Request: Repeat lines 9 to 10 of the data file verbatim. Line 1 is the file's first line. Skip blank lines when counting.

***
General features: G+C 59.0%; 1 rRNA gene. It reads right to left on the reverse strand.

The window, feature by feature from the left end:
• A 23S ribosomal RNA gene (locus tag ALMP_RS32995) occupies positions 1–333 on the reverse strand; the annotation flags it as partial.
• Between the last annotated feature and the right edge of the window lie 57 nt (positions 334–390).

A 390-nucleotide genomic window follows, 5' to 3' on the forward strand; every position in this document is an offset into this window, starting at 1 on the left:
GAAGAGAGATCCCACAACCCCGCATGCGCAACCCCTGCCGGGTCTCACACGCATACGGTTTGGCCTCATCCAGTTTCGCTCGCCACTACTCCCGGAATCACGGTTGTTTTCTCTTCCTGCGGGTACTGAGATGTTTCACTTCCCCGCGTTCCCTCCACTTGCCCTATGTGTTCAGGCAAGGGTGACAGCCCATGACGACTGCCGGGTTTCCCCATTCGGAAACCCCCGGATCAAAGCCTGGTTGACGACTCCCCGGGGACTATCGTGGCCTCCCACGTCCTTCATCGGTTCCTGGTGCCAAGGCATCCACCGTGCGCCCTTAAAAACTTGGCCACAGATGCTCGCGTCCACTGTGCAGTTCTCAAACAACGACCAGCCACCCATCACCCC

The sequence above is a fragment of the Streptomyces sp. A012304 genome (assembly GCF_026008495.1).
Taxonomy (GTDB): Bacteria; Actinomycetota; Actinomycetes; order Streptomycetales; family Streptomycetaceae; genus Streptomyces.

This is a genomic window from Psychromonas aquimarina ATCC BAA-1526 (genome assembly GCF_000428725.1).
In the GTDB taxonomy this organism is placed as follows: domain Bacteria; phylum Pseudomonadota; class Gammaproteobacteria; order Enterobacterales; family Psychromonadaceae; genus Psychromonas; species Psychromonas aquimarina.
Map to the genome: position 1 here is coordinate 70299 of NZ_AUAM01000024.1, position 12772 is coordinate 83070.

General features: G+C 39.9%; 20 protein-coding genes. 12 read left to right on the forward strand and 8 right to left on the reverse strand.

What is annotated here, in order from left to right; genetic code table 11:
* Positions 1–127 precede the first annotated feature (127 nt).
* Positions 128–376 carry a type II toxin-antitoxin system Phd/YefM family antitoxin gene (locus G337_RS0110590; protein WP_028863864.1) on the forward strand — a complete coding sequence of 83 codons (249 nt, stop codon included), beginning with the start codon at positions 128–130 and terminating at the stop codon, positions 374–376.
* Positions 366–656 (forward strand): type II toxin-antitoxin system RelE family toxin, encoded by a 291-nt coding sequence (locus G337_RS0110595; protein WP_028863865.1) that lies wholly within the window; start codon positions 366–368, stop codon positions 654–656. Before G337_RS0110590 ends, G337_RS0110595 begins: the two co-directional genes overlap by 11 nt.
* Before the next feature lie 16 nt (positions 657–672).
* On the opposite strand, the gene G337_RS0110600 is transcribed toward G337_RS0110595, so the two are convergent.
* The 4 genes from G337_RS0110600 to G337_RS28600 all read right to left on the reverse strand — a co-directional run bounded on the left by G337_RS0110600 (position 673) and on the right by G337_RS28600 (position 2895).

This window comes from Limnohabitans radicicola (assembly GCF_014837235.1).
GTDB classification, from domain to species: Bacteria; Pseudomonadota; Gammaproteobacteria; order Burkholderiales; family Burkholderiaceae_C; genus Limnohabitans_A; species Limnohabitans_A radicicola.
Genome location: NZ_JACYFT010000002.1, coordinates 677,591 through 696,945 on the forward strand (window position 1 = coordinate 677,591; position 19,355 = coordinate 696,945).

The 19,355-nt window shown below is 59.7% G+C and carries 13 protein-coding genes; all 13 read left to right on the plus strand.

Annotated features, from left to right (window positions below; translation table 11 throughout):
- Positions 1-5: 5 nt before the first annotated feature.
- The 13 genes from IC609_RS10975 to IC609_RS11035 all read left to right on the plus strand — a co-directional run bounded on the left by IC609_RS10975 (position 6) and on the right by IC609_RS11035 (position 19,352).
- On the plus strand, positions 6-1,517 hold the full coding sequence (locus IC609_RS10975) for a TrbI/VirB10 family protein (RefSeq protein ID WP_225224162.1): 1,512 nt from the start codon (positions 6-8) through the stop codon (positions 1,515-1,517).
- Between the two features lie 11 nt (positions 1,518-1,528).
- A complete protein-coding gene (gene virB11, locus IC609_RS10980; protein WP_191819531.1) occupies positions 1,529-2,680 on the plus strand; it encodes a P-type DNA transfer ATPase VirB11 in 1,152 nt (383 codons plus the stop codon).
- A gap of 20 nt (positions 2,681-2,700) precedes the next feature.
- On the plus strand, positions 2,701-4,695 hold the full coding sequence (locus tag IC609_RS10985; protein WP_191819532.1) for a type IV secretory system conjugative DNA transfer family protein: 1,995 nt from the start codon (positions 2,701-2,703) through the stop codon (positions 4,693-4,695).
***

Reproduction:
This is a genomic window from Psychromonas aquimarina ATCC BAA-1526 (genome assembly GCF_000428725.1).
In the GTDB taxonomy this organism is placed as follows: domain Bacteria; phylum Pseudomonadota; class Gammaproteobacteria; order Enterobacterales; family Psychromonadaceae; genus Psychromonas; species Psychromonas aquimarina.